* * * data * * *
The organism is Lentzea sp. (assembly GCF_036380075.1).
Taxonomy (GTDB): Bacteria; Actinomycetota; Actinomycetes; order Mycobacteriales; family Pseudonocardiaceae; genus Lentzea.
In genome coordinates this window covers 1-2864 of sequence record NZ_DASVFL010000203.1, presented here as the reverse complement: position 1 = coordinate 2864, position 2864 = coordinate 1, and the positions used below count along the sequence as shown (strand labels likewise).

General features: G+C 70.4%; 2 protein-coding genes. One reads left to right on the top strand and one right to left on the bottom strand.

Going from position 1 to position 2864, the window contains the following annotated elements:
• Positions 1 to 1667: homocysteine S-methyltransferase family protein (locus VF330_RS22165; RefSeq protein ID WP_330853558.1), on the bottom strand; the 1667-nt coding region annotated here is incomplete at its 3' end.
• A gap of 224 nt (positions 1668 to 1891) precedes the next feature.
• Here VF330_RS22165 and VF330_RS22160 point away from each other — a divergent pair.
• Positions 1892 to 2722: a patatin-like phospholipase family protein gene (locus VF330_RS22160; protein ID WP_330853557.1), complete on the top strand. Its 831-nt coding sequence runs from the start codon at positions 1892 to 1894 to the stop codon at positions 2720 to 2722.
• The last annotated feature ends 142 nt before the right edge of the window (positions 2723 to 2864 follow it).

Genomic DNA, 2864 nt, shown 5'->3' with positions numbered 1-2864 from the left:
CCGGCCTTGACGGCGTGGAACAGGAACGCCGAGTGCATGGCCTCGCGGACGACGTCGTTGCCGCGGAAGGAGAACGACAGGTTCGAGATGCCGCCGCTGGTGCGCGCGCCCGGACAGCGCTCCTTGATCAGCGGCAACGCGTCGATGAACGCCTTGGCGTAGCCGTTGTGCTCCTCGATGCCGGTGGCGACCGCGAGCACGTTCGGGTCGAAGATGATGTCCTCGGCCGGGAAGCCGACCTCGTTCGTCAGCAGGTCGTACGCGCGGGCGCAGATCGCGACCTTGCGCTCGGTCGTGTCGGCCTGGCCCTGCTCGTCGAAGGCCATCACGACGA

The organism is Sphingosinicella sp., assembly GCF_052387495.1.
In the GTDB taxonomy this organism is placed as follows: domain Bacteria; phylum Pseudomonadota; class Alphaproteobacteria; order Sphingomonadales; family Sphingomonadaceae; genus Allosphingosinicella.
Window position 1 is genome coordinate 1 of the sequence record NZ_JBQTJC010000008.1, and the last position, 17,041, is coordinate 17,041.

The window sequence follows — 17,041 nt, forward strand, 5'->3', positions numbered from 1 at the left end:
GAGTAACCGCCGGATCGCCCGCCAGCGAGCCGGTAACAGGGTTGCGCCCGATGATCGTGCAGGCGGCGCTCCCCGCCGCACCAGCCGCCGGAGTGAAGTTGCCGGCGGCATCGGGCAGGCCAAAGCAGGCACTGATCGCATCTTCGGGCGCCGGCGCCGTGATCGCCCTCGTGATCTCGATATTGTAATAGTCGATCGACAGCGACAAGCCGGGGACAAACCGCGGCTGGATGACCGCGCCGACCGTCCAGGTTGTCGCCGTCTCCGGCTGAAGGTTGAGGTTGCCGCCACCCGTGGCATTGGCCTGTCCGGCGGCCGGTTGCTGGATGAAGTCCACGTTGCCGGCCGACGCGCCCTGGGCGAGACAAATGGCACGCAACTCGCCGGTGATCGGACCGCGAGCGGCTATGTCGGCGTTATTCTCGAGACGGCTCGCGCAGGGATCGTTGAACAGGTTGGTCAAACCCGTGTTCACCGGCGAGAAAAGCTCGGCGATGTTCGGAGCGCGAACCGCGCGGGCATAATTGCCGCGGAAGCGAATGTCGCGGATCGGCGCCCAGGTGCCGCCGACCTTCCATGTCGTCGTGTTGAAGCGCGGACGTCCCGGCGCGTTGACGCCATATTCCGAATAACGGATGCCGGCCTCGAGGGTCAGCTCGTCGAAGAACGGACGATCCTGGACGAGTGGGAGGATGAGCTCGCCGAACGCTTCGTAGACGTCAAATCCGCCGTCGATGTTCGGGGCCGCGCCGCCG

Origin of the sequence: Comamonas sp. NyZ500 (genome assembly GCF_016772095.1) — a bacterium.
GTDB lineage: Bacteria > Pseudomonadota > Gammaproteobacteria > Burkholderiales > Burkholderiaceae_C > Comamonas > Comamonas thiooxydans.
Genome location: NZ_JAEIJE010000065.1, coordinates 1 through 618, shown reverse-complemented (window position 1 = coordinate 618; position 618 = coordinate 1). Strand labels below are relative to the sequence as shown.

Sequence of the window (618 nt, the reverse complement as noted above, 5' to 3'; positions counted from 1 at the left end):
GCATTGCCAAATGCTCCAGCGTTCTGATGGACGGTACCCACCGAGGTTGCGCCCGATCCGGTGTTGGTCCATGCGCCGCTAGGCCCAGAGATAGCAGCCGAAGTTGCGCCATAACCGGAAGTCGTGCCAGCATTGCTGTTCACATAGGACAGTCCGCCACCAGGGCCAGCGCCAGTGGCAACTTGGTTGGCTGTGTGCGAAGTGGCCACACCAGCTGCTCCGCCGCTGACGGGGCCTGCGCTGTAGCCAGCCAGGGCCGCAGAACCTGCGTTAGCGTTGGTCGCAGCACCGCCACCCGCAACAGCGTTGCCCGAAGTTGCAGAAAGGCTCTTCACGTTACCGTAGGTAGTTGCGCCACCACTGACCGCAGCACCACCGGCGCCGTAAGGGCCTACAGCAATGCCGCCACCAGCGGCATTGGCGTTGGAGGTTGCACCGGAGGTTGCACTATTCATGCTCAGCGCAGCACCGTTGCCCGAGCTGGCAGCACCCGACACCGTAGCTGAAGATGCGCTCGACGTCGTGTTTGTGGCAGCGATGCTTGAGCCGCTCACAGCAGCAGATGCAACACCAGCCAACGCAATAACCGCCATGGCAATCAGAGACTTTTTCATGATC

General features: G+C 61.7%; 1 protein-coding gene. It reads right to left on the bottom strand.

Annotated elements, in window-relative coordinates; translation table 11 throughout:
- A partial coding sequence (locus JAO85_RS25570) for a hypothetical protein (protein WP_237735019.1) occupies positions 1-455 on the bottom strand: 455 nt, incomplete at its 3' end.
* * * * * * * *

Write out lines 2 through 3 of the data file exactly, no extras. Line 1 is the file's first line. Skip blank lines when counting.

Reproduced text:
Taxonomy (GTDB): Bacteria; Actinomycetota; Actinomycetes; order Mycobacteriales; family Pseudonocardiaceae; genus Lentzea.
In genome coordinates this window covers 1-2864 of sequence record NZ_DASVFL010000203.1, presented here as the reverse complement: position 1 = coordinate 2864, position 2864 = coordinate 1, and the positions used below count along the sequence as shown (strand labels likewise).